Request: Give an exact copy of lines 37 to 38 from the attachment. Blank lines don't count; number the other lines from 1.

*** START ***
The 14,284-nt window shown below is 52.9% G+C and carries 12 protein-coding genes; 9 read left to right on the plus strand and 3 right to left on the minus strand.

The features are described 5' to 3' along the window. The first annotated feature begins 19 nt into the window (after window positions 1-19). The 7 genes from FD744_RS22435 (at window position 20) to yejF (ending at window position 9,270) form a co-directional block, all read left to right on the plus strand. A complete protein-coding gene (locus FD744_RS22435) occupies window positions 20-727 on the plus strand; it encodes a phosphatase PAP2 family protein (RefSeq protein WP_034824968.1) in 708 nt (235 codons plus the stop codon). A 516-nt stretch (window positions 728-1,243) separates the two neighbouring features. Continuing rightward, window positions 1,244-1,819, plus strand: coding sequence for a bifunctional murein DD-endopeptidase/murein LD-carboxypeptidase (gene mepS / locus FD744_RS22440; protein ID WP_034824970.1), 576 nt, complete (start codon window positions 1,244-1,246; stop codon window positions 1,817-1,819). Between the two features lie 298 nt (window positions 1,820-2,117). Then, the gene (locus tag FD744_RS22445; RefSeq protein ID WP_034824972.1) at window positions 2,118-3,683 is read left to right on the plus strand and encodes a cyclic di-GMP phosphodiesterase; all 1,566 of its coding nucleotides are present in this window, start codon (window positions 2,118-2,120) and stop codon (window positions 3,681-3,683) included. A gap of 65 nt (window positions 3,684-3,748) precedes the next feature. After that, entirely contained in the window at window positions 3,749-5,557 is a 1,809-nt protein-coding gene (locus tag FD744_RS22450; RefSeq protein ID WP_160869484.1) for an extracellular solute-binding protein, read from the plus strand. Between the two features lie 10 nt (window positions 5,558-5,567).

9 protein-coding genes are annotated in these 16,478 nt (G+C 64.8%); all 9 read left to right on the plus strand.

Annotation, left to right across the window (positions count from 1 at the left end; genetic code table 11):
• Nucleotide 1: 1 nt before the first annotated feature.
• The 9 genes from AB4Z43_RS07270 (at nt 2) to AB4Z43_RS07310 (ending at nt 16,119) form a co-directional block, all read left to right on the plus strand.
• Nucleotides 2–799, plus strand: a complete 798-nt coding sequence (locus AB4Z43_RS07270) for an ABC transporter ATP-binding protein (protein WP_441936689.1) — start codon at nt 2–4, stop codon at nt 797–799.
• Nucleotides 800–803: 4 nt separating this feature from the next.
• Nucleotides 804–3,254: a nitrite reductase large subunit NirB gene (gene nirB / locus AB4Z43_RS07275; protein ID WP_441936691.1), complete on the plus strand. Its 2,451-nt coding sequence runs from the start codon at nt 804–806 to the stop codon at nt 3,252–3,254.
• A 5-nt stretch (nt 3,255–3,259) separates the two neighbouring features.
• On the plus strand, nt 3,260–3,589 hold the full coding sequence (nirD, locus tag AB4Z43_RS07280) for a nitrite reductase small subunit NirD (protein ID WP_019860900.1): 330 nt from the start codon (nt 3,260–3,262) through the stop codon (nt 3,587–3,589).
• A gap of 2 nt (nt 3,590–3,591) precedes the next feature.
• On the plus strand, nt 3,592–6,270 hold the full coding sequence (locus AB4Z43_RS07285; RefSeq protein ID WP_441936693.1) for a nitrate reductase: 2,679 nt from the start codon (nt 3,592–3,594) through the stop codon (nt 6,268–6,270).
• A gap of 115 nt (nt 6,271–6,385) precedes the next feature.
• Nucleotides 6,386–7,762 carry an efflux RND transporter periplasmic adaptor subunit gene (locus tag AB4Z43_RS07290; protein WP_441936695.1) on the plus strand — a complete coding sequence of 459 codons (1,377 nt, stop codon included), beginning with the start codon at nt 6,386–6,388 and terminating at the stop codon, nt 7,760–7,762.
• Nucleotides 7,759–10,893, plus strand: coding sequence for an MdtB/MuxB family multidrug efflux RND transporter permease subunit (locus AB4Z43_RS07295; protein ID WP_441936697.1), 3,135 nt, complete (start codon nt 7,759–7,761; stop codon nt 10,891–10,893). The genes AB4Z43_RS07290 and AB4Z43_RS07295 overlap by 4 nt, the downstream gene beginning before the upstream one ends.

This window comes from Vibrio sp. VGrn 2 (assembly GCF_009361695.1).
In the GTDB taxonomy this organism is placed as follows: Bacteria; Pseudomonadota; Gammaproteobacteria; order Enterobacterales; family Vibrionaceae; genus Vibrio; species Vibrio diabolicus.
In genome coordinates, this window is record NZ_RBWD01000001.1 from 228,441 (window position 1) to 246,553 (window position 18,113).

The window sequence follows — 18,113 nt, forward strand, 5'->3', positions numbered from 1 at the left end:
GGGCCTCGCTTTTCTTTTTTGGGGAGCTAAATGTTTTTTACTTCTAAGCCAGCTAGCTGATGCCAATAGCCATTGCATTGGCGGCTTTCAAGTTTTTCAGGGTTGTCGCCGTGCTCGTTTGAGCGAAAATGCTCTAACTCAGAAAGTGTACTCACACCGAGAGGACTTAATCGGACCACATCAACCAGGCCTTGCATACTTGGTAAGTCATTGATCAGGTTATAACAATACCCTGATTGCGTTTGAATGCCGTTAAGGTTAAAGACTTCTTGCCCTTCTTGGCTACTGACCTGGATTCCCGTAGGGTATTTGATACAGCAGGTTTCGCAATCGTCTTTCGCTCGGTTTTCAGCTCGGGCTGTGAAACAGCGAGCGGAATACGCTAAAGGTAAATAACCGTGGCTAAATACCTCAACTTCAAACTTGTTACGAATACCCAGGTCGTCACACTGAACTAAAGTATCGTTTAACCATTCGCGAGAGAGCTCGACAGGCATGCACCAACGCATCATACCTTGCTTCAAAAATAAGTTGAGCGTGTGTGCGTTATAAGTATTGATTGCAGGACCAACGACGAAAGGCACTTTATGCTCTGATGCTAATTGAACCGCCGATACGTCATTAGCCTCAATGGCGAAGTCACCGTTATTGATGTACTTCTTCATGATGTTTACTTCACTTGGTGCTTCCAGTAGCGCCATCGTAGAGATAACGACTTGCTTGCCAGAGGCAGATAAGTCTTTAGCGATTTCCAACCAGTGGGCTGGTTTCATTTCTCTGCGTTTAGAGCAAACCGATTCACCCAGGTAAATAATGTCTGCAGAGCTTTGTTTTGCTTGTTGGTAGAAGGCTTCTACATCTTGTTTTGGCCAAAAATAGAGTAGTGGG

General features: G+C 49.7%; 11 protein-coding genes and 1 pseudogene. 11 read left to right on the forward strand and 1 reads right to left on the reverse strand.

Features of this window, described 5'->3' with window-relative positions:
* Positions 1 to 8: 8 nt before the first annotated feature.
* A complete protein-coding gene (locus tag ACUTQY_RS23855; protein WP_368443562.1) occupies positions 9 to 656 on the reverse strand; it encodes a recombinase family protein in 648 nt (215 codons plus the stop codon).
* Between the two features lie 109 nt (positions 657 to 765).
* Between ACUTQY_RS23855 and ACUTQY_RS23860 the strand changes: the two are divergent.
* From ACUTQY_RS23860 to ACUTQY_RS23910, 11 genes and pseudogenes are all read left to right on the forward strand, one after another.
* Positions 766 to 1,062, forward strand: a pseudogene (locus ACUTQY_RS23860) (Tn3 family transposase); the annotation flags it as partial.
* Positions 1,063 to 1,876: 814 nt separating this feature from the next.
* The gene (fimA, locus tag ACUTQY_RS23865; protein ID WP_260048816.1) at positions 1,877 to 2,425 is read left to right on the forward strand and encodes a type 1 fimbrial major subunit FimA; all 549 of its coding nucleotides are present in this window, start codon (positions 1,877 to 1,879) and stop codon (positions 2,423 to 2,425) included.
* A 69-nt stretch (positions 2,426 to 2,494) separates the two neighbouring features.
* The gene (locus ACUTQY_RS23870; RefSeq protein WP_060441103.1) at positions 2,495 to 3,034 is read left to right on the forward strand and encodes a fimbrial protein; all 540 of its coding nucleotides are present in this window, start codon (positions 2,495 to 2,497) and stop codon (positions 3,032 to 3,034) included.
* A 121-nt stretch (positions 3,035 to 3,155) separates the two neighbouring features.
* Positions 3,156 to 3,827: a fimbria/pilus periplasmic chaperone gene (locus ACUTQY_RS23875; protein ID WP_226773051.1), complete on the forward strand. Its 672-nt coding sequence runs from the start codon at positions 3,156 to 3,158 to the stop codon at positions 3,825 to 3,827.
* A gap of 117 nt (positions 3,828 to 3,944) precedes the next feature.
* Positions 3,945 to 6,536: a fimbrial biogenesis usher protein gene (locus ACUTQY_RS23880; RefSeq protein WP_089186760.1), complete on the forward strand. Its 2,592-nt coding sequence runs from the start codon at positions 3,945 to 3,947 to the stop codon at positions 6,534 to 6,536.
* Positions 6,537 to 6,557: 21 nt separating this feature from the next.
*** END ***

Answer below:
* Positions 3,945 to 6,536: a fimbrial biogenesis usher protein gene (locus ACUTQY_RS23880; RefSeq protein WP_089186760.1), complete on the forward strand. Its 2,592-nt coding sequence runs from the start codon at positions 3,945 to 3,947 to the stop codon at positions 6,534 to 6,536.
* Positions 6,537 to 6,557: 21 nt separating this feature from the next.